A Ballet Education is one of the world’s top-ranked ballet resources. The brand A Ballet Education has expanded from the world of blogging to the magazine, teaching, the A Ballet Education Standardized Training Curriculum, Artwork, the Network and more. Started by David King in 2014, A Ballet Education has grown to be a resource for teachers, students, ballet professionals and ballet lovers.

A Ballet Education is currently the number one ballet blog, and the number one dance resource online. 


Growing Up Black by Lauryn Brown

When I was younger, kids in my ballet class were awarded stickers for coming to class in the proper uniform with their hair in a neat ballet bun. My mom arranged my thick natural hair into individual braids that were nicely pulled back for class, however, I was the only girl who did not get a sticker for being in the proper uniform. I was always told my hair was not right for the class. Eventually, I told my mother about the issue. We met with the director who apologized, and I finally got my stickers. This experience was traumatizing for me. It could have deterred my interest in this art form. Ballet schools must be more accepting of the cultural and racial differences of their students. The ballet community should accommodate hairstyles for Black dancers who have beautiful, naturally coarse hair. Training to be a professional ballerina is challenging and takes a lot of discipline, regardless of who you are.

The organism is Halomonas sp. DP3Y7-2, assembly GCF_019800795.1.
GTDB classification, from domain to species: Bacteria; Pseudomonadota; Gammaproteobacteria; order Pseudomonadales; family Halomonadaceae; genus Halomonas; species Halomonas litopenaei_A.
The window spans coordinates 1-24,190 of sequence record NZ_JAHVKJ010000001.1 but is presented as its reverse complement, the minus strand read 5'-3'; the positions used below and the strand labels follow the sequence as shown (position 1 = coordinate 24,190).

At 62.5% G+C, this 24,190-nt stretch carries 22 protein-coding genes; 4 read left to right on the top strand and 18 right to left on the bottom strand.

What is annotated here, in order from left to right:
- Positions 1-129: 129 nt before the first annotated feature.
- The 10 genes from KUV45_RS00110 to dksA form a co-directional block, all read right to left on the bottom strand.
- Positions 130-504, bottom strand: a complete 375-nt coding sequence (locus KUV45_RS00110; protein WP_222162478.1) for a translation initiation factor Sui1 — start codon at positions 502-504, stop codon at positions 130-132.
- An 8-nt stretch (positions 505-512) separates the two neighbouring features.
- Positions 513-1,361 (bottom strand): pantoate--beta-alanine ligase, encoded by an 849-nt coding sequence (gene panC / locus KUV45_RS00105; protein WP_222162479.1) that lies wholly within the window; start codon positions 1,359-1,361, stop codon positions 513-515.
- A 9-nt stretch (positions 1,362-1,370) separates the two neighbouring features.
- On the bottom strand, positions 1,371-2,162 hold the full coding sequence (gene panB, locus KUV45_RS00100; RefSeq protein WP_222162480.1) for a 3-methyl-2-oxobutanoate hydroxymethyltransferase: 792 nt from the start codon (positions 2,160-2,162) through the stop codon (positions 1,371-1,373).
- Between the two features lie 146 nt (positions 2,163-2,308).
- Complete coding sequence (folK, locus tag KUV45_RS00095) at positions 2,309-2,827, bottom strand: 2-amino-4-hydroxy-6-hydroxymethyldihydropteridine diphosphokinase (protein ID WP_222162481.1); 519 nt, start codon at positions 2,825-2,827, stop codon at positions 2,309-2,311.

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David King, Ballet Master-in-Chief

A Ballet Education

I started A Ballet Education because after my Dad passed away, I was directionless. What started out to be a place for me to vent soon became something bigger than I could have ever imagined. I have always loved ballet in all of it’s aspects: the art, the dancing, the teaching, the costumes, the aesthetic, the rigor and the tradition. But, like any passion, it is frustrating. I have always struggled with the body expectations and the aesthetics of it, the pedigree, the politics, racial issues, and more within the art form. Ballet is ready to evolve, now is the time to evolve. We need to include broader definitions of beauty and art. Ballet is also a business and companies, schools and studios need to evolve and embrace new tools and methods of financing and marketing for their audiences and keep them captivated. 

 I am thankful that the ballet world is listening to my voice, but I am more thankful that now more than ever, ballet is quickly evolving. A Ballet Education is here as a place to learn and grow for everyone. Thank you again for supporting this wonderful endeavor.

David King

Founder & CEO

Ashley Baker


Elizabeth Weldon

Contributing Editor, A BALLET MAGAZINE

Eric Hipolito Jr.